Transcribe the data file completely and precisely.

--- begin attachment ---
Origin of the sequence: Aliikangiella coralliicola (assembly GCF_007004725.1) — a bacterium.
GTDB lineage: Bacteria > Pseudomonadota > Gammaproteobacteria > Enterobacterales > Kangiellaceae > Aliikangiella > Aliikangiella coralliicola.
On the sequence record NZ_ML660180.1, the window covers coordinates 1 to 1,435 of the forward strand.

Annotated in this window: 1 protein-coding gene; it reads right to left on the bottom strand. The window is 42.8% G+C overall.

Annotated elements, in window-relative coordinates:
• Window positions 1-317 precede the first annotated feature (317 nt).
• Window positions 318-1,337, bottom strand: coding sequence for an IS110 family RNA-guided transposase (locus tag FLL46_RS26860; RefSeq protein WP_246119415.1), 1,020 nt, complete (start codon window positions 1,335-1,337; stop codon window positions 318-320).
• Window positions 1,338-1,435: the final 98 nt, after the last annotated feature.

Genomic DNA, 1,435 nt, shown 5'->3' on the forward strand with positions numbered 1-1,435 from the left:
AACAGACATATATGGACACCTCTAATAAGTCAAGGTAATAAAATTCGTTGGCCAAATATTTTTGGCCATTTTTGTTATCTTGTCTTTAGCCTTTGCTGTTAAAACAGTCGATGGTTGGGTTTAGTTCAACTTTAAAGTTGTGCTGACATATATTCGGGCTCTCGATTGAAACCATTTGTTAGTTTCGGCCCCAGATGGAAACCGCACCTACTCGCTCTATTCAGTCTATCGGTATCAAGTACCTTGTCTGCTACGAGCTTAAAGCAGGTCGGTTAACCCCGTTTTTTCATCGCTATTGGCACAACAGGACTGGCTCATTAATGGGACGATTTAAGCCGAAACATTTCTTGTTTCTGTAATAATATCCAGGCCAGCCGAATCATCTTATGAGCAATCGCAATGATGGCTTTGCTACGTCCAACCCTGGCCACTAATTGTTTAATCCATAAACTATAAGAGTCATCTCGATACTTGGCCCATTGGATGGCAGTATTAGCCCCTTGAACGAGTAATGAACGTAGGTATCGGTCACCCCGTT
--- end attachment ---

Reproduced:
Origin of the sequence: Aliikangiella coralliicola (assembly GCF_007004725.1) — a bacterium.
GTDB lineage: Bacteria > Pseudomonadota > Gammaproteobacteria > Enterobacterales > Kangiellaceae > Aliikangiella > Aliikangiella coralliicola.
On the sequence record NZ_ML660180.1, the window covers coordinates 1 to 1,435 of the forward strand.

Annotated in this window: 1 protein-coding gene; it reads right to left on the bottom strand. The window is 42.8% G+C overall.

Annotated elements, in window-relative coordinates:
• Window positions 1-317 precede the first annotated feature (317 nt).
• Window positions 318-1,337, bottom strand: coding sequence for an IS110 family RNA-guided transposase (locus tag FLL46_RS26860; RefSeq protein WP_246119415.1), 1,020 nt, complete (start codon window positions 1,335-1,337; stop codon window positions 318-320).
• Window positions 1,338-1,435: the final 98 nt, after the last annotated feature.

Genomic DNA, 1,435 nt, shown 5'->3' on the forward strand with positions numbered 1-1,435 from the left:
AACAGACATATATGGACACCTCTAATAAGTCAAGGTAATAAAATTCGTTGGCCAAATATTTTTGGCCATTTTTGTTATCTTGTCTTTAGCCTTTGCTGTTAAAACAGTCGATGGTTGGGTTTAGTTCAACTTTAAAGTTGTGCTGACATATATTCGGGCTCTCGATTGAAACCATTTGTTAGTTTCGGCCCCAGATGGAAACCGCACCTACTCGCTCTATTCAGTCTATCGGTATCAAGTACCTTGTCTGCTACGAGCTTAAAGCAGGTCGGTTAACCCCGTTTTTTCATCGCTATTGGCACAACAGGACTGGCTCATTAATGGGACGATTTAAGCCGAAACATTTCTTGTTTCTGTAATAATATCCAGGCCAGCCGAATCATCTTATGAGCAATCGCAATGATGGCTTTGCTACGTCCAACCCTGGCCACTAATTGTTTAATCCATAAACTATAAGAGTCATCTCGATACTTGGCCCATTGGATGGCAGTATTAGCCCCTTGAACGAGTAATGAACGTAGGTATCGGTCACCCCGTT